Introduction to Yoga
Yoga (YOG in Sanskrit means union) is a lifestyle to realize the supreme. It is one of the ways to get liberated from the cycle of birth and death, and breaks free from the pain and pleasures of reincarnation. Being born as a human is an opportunity to achieve this salvation. Yoga is known in the west mostly as physical postures with health benefits. Yoga in the east is a spiritual, private, and a personal experience, aspiring salvation.
Yoga should be learned from a Guru or a master. As with any other activity, consistent and disciplined practice is the key to learning. The classical teachings of Yoga have established 8 components. These have been interpreted as 8 parts or practices or steps or sequence, in Yoga. The eight fold path of Patanjali Yoga is composed of: Yama, Niyama, Asana, Pranayama, Pratyahaar, Dhaarna, Dhyaan, and Samadhi. Yama and Niyama are related to lifestyle, Asana and Pranayama are physical exercises and the rest are related to meditation. One school of thought focuses on controlling the mind first (through meditation) and the body later. Other focuses on physical purification procedures (Asanas and Pranayama) as a prerequisite to control the mind.
Yama is the practice of Nonviolence in speech and behavior; Truth in words and action; Lawful and honest conduct; Disciplined life; and Attitude of material detachment. Niyama refers to daily practice of cleanliness of body (bath, defecation, urination) and mind (study of spiritual and religious scriptures, attitude of contentment, humility, and thankfulness).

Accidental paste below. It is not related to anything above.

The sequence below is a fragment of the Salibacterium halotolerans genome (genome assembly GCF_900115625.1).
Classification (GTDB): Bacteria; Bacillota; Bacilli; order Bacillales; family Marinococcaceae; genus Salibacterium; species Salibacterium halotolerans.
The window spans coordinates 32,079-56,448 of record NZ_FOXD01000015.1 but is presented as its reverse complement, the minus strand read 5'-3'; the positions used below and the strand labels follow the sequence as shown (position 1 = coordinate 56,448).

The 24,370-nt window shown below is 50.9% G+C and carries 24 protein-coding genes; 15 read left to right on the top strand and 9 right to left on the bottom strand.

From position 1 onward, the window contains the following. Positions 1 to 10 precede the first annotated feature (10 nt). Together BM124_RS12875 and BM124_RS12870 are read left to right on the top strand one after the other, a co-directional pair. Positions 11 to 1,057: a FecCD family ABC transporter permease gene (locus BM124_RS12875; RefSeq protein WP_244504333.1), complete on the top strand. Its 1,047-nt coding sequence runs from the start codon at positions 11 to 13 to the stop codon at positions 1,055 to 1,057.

Asanas are physical postures which have health benefits when performed according to ones constitution (prakruti or doshas). You do not have to be a contortionist to do Asanas. You only need a carpeted floor with a soft cotton sheet spread over it to do the asanas. Wear loose fitting and comfortable cotton clothes. There are no strict contraindications but do not do anything that causes discomfort. “No pain no again” definitely does not work here. Asanas are ideally done early in the morning after bowel evacuation, in a well ventilated room. Surya Namaskar (Sun salutation) is performed first, followed by alternating forward and backward bending asanas, spinal twists, and inverted asanas are done at the end.
Pranayama are breathing exercises which balance the sympathetic and parasympathetic nervous systems through their effect on the nasal cycle. These are always done after the asanas and before the practice of meditation. Breathe control in an integral part of Yoga. Through breath, body and mind can be controlled. Mudras are hand gestures and Mantras are specific spoken words or chants (like OM or Gayatri mantra). They all have health benefits when performed according to ones constitution (prakruti or doshas).
Pratyahaar is the practice of control of the mind over the five senses through meditation, and their withdrawal from the external world. Dhaarna is an early meditative state of focused concentration of the mind, possible only after the withdrawal of the five senses. Dhyaan is a state of meditation where the mind focuses on, and identifies with the soul. Samadhi is a deep meditative state where the soul becomes one with the universal consciousness (Parmaatma).
The ultimate goal is a happy, healthy and balanced life with respect and humility towards one and all, and realization of the ultimate truth.
Pranayama – The Breathing Exercises
Mudra – The Hand Gestures
Mantra – The Power of Sound